General Massie made his first surveys within the present limits of Scioto township in 1793, but the occupancy of the lands was deferred because of Indian troubles until the settlement of C-llillicothe, in 1796. The first snr\-'e_vs were made along the Scioto river and in the valleys of the two forks of Paint creek, because of the superior quality of the lands at these points. The less desirable lands remote from the stream, and in the hilly districts, were not surveyed or entered until a later period, in fact a few surveys \vere made in these districts as late as 1847.

V'rginia.ns held, by far, the larger part of the lands included in the first surveys, many of whom never settled upon their holdings, but held them for sale to actual settlers. Among the earliest of these surveys were Survey No. 592, of eleven hundred acres, made of \Villiam Reynolds, October 5, 1793; Survey X0. 1,260, one hundred

' acres, made for William Lawson, October 6, 1793 ; Survey No. 2,216, of five hun.dred and thirty-four acres, made for Thomas Lewis, October 7, 1793. On the same date Survey No. 562, of two thousand acres, made for Francis Coleman; Survey No. 529, of twelve hundred acres, made for Mayo (‘arriu_e;ton, November 3, 1793; Survey No. 2,217, of fourteen hundred and ninety acres, made for Nicholas Talliaferro, June 16, 1797; Survey X0. 1,418, of one thousand acres,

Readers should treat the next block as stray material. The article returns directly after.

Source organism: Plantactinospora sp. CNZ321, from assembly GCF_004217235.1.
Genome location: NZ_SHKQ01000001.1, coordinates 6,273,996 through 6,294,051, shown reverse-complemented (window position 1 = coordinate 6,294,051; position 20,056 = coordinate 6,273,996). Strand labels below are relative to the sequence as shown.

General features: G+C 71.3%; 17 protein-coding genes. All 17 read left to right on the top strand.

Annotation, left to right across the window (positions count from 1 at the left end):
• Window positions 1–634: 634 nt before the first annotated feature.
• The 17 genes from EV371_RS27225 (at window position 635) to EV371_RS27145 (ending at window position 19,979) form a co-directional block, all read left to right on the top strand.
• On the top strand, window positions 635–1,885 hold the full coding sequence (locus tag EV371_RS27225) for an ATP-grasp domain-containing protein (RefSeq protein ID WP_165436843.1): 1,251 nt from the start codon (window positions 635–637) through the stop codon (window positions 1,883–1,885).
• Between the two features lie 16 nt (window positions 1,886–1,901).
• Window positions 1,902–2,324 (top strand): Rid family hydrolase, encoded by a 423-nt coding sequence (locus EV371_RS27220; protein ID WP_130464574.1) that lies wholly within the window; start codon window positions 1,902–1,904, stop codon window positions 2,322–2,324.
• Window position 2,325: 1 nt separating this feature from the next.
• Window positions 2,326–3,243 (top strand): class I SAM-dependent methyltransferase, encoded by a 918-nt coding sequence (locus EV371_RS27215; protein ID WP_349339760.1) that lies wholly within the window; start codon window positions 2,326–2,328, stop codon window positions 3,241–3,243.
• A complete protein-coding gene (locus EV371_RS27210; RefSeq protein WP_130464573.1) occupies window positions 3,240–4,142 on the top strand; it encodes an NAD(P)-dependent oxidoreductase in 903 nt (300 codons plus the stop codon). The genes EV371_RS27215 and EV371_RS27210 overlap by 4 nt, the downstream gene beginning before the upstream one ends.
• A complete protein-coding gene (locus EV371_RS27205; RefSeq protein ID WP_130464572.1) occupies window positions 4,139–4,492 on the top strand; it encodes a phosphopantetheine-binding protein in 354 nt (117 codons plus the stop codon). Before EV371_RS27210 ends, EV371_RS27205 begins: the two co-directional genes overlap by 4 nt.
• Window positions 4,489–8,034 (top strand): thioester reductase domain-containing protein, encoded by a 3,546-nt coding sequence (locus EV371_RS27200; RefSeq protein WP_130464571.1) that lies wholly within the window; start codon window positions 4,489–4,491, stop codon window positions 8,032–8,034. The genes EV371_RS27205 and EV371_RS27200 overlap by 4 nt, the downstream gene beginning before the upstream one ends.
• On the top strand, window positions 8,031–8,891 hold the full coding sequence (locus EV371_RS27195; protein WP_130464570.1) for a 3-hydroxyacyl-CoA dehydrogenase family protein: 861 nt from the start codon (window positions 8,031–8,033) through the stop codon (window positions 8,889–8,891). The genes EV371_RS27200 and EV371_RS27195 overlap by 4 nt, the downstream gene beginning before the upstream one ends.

made for John Harris, March 18, 1799; Survey No. 235, of twelve‘

hundred acres, made for (‘harles Scott, September 10, 1800; Survey No. 4,192, of four hundred and fifty acres, made for Duncan l\1cArthnr, March 29, 1805; Survey No. 4,294, of four hundred and fifty-fi\'e acres, made for Elias Laugluuu, June 3, 1805; Survey X0. 7,861, of one hundred acres, made for Mathew llobson, Xo\'ei1ibcr 9, 1813; Survey X0. 4,727, of two hundred acres, made for John and William Messhimon, May 15, 1815; Survey No. 3.506, of two hun-» dred and tifty-five acres, made for (‘adwallader Wallace, September 2, 1815; Survey X0. 6,729, of two hundred acres, made for Aiigils L. Langham, April 3, 1917; Survey _\'o. 9,273, of two hundred acres, made for ('adwallader \Vallaee, June 13, 1818. The last survey in the township, so far as the records show, was made under No. 15,062, embracing nineteen acres. This was on the 15th of February, 1847. The Reynolds survey, the first made in the township, was pur

' chased, mostly, by two brothers, John and \Villia'm Patton. It lies

just south of Chillicothe. John Patton came in 1796 and built a tw -story log house on the land and moved his family from Kentucky and occupied the house in 1797. In 1801 he built a stone addition, also two stories high, and this is yet standing. After sixty years, tho log part was replaced with brick. \\"illiaiu Patton ezuuc to Scioto II—24